THE head of Scotland's largest fire service has hit out at the country's alcohol culture, after a spate of house fires led to an "unprecedented level of tragedy and misery" over the festive period.
Brian Sweeney, chief officer of Strathclyde Fire & Rescue, said Scottish society had to accept that alcohol misuse, not economic troubles, were the "greatest crisis" facing the country.
He said it was the "key reason" behind the series of fires over the Christmas and Hogmanay period, the worst for a decade. The service dealt with nearly 250 house fires between 27 December and 6 January, which left five people dead and 68 injured.
However, a leading licensed trade body said that an increase in house fires was "one of the consequences" of the fact Scotland had become a "nation of take-home drinkers" after smoking was banned in pubs.
While investigations are ongoing into those incidents which claimed lives, it is understood alcohol was a factor in at least one, when a 53-year-old woman died in a fire in a flat in Johnstone on New Year's Day.
Describing the period as "memorable for all the wrong reasons," Mr Sweeney pointed out that if the same number of deaths and injuries had occurred as a result of a "single industrial explosion", the reaction of society would have been very different. He said: "Scotland needs to redefine its relationship with alcohol. The government will this year introduce the Alcohol (Scotland) Bill, looking at the regulation, pricing, licensing and availability of alcohol. But the individual needs to take responsibility.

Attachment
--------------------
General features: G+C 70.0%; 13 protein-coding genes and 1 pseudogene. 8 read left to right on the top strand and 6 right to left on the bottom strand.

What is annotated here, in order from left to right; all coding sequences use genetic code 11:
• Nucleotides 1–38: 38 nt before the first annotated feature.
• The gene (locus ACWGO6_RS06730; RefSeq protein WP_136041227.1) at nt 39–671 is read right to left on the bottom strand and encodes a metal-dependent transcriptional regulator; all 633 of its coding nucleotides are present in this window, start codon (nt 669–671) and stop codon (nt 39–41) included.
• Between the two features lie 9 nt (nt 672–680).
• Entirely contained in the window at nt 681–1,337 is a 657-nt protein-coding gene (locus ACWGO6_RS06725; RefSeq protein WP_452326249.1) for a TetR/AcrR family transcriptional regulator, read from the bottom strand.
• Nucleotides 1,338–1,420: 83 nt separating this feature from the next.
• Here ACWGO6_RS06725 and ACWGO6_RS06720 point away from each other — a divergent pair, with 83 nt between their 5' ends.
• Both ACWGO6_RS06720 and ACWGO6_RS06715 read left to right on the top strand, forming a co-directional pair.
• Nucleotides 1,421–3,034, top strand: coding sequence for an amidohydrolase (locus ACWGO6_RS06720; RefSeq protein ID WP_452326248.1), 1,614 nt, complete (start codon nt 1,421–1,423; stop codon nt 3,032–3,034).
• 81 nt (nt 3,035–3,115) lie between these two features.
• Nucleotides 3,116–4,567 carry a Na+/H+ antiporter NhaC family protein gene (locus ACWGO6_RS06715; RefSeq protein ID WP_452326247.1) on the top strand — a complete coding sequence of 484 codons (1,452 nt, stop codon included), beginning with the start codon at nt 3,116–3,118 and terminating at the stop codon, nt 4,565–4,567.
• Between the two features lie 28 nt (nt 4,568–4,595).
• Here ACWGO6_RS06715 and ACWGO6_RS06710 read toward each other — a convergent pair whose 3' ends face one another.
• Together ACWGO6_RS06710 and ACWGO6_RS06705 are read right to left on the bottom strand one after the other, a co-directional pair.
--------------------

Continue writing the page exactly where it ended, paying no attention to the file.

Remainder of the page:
"All of us in Scotland are simply drinking too much, and when we're under the influence of alcohol, our ability to safely go about our business during the seasonal period is diminished."
He added that moves to ban smoking in public had made the habit "almost socially unacceptable" and advocated that steps be taken to alter the way ordinary Scots drink.
However, Paul Waterson, chief executive of the Scottish Licensed Trade Association, warned that continuing low prices in supermarkets encouraged people to drink at home.
He said: "Scotland is a nation of take-home drinkers who don't consume alcohol in pubs any more, and this is one of the consequences of it. Even at the time of the introduction of the ban on smoking in public places, we warned that it would lead to an increase in fires in the home. The introduction of minimum pricing would have helped, but, sadly, it has not happened."
A spokesman for the Scottish Government said: "Although the number of fire-related deaths fell last year, sadly, as we have seen over the festive period, too many families are still suffering the tragedy of a loved one being lost through fire.
"More widely, there is no doubt that Scotland needs to change its damaging relationship with alcohol. The effects are wide-ranging and it can't go on.
"That is why we are taking tough action through the Alcohol Bill to address Scotland's drinking culture by ending irresponsible drinks promotions and tightening up the rules surrounding the sale of alcohol in off-licenses."